2. 1 point
    I actually attended Quincy Troupe's reading on Tuesday. It actually was an interesting event in park... Well it is not really a "park" in the sense anyone outside of NYC would think of one, but it is an oasis a break from the density popular concrete that surrounds. The park is near iconic FlatIron building (the former home of St. Martin's Press) and very close to where I teach Baruch College (which is why I went).
  3. 1 point
    I think changing the inner narrative is a great start. A habit I had to break a long time a go and still occasionally find myself engaging in every once in a while is that "negative scenario" game where you want to do something but you talk yourself out of it by playing the same scene of it ending in failure over and over again. -You see yourself being denied the promotion you asked for. -You see that girl dissing you or laughing in your face after you ask her out. -You see the car salesman turning you down to buy that car you want. None of this shit has actually happened, but you've just played it over and over again in your mind and you figure you might as well not even try. I had to tell myself (sometimes literally) that I can plan all I want and anticipate this or that, but the fact is I don't know WHAT the outcome will be until I actually try doing what I set out to do. The biggest fight you ever have is the fight inside yourself.
  4. 1 point
    Yeah that video of him in the Moore's pretending to drink Flint's water was outrageous. I don't honestly believe Obama is a Christian. The last Christian in office was probably Carter. Obama dropped more bombs from Drones than Bush, a real Christian would find.myrdering so many people revolting. I could care less what adults choose, and agree, to do with each other. I dont think the average homosexual is trying to "force" anyone to do anything other that treat them justly. In that regard the fight is similar to the fight for Black justice. But reasons for the injustice are very different, and because if this these fights should not be lumped together as if they were the same. I never use "people of color" when speaking about Black people. The term applies so broadly to so many groups it is virtually meaningless I also think it is confusing, and wrong, to lump all the alphabet people together as if being gay has anything to do with being transgender. I don't use that LGBTQIABCD+ term for the same reason.
  5. 1 point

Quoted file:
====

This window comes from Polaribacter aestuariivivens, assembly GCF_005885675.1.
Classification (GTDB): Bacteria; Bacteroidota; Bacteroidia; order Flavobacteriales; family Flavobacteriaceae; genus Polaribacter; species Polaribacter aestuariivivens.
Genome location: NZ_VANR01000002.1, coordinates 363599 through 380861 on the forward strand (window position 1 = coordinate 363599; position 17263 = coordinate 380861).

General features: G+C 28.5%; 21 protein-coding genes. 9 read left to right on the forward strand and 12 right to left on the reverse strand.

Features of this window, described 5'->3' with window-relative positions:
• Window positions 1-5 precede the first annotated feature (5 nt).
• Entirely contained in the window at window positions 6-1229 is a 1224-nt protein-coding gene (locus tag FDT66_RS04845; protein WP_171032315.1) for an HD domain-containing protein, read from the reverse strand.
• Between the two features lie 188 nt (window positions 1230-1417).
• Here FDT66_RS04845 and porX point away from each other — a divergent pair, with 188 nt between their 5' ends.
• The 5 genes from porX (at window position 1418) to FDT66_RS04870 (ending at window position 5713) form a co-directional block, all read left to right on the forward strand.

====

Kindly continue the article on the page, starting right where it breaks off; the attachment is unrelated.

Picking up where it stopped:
Kareem Obama was their most powerful weapon. He emasculated black Americans AND sent more troops into African nations than Bush did. He basically re-colonized Africa and diaspora Africans. But hey, at least his liberals and Zionists love him. Brother when Presidents are PLACED (not elected) into office they're usually put in that position to accomplish 2 agendas during their term: 1. A Foreign agenda 2. A Domestic agenda Obama's being an AfroAmerican served a crucial purpose for both agendas that the powers who put him in wanted to accomplish and those were: 1. For the Foreign agenda he was to convince more African nations to allow more U.S. troops in like you said. 2. For the Domestic agenda he was to get the majority of AfroAmericans to accept homophilia and transgenderism. BTW, I consider myself Liberal (in the classical sense) but I'm not too crazy about him....lol. Especially when he went to Flint and did a photo-op with a racist Republican Governor who tried to poison that predominately AfroAmerican city. You alluded to it here and in another thread. Polygamy should be legal in the USA. In fact, I'm a paralegal and prepare a lot of court documents for corporate and criminal lawyers. If there's ever a black man and 3-4 black women who all want to be married, I'd write all their court briefs for free until it got to the Supreme Court. They would have to legally recognize polygamous marriages based on the same arguments that used for homosexual marriage. They ruled that "one man one woman" was discriminatory and violated equal protection. Thus one man/three women should also be legal. The difference is that polygamy is a historically African tradition, while homosexuality is historically European. So you can do the math there. But it'd be fun to use their own words against them. The gay marriage push a few years ago would have been an EXCELLENT opportunity for AfroAmerican men to have promoted the legal right of polygamy. If we were united and on point we could have used it as political leverage for a compromise and said we would support the right of homophiles to get married IF and only IF you legalize polygamy also. Perhaps a Constitutional argument can be made about the issue. Meaning, forget about all these little local and state bullshit laws banning this and banning that....what does the CONSTITUTION allow us to do or prohibit us from doing? Maurice I think i can smell homophobia here and I've got to be honest, I don't like it. By the way, I'm straight. Lol.... Damn, you mean you're MORE offended by what's being said about homophiles (a more accurate term than "homosexual") on this site than what's being said about White people??????? I'll let Chevdove and Kareem speak for themselves, but as for me I don't think "homophobia" is the corrrect term to use. I don't fear or even dislike homosexuals as a group. I just see homophilia as a sexual abnormality that shouldn't be treated like a racial or sexual group. However personally I have no problem with them engaging in whatever they want as long as they aren't trying to FORCE their behavior on others. Also, it should be pointed out that the anti-homosexual views are not reflective of this site in general. Troy has on many occasions expressed his disagreement on my positions and comments on homophiles and homophilia in general.